The First Step to Case Acceptance
A new patient walks into a dental practice for her first visit. She approaches the front desk, waits for her turn to talk to someone and identifies herself. The person at reception looks up her name on the computer, maybe gives her a clipboard full of forms to fill out, and invites the patient to take a seat in the waiting area.
Sounds like a pretty common experience, doesn’t it? And that’s exactly what’s wrong with it.
We all understand the wisdom behind the truism that first impressions are vitally important, but how great a first impression would a patient get from the experience I just described? It’s not a bad impression; it’s just not noteworthy at all, and a new patient coming to the practice for the first time is an occasion for special treatment.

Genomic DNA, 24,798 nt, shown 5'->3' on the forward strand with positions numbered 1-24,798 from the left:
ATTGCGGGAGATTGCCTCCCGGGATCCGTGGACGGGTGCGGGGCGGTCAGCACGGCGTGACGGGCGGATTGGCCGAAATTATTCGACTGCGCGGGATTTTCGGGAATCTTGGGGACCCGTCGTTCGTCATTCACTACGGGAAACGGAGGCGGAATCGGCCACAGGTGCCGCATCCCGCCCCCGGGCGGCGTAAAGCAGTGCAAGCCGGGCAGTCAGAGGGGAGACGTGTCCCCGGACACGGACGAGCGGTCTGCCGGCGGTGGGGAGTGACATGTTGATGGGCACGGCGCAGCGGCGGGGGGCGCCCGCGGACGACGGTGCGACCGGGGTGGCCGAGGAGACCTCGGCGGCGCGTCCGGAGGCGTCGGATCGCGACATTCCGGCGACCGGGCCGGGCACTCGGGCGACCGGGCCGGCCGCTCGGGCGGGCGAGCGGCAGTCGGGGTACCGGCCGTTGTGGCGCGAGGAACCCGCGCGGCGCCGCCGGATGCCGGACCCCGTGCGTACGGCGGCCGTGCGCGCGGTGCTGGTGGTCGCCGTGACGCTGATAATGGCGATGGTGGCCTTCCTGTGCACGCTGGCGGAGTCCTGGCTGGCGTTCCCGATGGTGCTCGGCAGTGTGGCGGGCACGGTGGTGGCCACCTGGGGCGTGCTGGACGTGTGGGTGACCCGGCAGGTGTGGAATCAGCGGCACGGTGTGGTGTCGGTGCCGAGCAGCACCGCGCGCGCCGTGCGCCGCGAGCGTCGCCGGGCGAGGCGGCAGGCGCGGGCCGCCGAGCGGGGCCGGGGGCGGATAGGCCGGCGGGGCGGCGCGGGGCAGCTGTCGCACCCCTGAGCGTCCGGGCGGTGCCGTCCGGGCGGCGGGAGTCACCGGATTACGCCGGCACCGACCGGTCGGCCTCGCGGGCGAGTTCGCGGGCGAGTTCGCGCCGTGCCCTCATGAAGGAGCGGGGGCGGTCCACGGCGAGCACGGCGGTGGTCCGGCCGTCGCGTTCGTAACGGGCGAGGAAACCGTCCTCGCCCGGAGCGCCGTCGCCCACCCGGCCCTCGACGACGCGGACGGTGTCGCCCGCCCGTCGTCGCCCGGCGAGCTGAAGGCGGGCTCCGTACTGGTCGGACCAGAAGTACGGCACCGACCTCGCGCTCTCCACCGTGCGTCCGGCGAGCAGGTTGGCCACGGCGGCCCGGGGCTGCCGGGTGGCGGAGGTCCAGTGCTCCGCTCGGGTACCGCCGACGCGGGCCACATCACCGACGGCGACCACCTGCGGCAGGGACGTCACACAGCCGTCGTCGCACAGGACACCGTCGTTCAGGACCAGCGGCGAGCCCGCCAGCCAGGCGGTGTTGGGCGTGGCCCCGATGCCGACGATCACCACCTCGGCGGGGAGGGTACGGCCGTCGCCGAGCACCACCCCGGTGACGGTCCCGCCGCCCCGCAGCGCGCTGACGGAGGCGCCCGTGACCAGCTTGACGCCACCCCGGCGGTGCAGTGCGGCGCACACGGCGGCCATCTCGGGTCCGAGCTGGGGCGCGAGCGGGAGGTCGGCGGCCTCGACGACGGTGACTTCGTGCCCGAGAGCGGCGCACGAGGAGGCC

Let’s re-imagine the scenario. When the new patient walks in, the concierge gets up and comes around to greet her. “Hi, you must be_____. Welcome!” The concierge continues with the warm greeting, asking about her job, her kids, the trip from the neighborhood she lives in—whatever is appropriate based on the information you have on the patient.
The odds are now good that within seconds of walking in the door, this person has a very favorable impression of the practice—a feeling that she’s in the right place. It’s a feeling that will carry over into the rest of that visit and beyond.
And the thing is, it’s really not that hard to do. In most cases the preliminary information you have gathered over the phone (age, gender, profession) is enough to give you a rough mental picture of the person you’re expecting. You know when they’re scheduled to arrive. So keep an eye out at that time for someone who is clearly a stranger to the practice and who fits the profile of your new patient. (Set a timer as a reminder if you have to.) Then get out there and initiate the greeting.